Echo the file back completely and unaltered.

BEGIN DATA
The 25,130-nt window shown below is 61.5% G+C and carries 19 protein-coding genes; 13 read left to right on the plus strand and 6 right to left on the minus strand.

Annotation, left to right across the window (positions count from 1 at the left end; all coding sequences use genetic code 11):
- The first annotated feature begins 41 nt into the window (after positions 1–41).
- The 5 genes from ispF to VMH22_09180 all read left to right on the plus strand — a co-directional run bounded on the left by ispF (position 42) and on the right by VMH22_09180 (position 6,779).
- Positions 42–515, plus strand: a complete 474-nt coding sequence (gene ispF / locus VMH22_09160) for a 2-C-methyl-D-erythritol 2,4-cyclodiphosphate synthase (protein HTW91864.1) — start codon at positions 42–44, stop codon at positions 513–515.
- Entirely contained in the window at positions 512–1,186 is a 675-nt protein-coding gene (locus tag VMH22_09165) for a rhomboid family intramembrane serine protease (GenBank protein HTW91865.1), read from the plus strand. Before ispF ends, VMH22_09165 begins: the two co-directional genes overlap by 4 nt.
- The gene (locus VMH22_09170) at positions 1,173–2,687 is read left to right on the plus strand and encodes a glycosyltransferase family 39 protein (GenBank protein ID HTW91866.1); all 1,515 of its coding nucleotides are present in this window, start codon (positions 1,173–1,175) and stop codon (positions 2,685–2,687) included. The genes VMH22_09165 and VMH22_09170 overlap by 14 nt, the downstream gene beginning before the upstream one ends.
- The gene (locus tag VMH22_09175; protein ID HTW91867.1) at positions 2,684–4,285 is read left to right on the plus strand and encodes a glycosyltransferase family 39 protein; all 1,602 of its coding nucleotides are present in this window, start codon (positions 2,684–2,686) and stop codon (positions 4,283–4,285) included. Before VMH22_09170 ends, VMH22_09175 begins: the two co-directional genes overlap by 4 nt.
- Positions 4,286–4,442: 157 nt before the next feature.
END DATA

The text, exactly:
The 25,130-nt window shown below is 61.5% G+C and carries 19 protein-coding genes; 13 read left to right on the plus strand and 6 right to left on the minus strand.

Annotation, left to right across the window (positions count from 1 at the left end; all coding sequences use genetic code 11):
- The first annotated feature begins 41 nt into the window (after positions 1–41).
- The 5 genes from ispF to VMH22_09180 all read left to right on the plus strand — a co-directional run bounded on the left by ispF (position 42) and on the right by VMH22_09180 (position 6,779).
- Positions 42–515, plus strand: a complete 474-nt coding sequence (gene ispF / locus VMH22_09160) for a 2-C-methyl-D-erythritol 2,4-cyclodiphosphate synthase (protein HTW91864.1) — start codon at positions 42–44, stop codon at positions 513–515.
- Entirely contained in the window at positions 512–1,186 is a 675-nt protein-coding gene (locus tag VMH22_09165) for a rhomboid family intramembrane serine protease (GenBank protein HTW91865.1), read from the plus strand. Before ispF ends, VMH22_09165 begins: the two co-directional genes overlap by 4 nt.
- The gene (locus VMH22_09170) at positions 1,173–2,687 is read left to right on the plus strand and encodes a glycosyltransferase family 39 protein (GenBank protein ID HTW91866.1); all 1,515 of its coding nucleotides are present in this window, start codon (positions 1,173–1,175) and stop codon (positions 2,685–2,687) included. The genes VMH22_09165 and VMH22_09170 overlap by 14 nt, the downstream gene beginning before the upstream one ends.
- The gene (locus tag VMH22_09175; protein ID HTW91867.1) at positions 2,684–4,285 is read left to right on the plus strand and encodes a glycosyltransferase family 39 protein; all 1,602 of its coding nucleotides are present in this window, start codon (positions 2,684–2,686) and stop codon (positions 4,283–4,285) included. Before VMH22_09170 ends, VMH22_09175 begins: the two co-directional genes overlap by 4 nt.
- Positions 4,286–4,442: 157 nt before the next feature.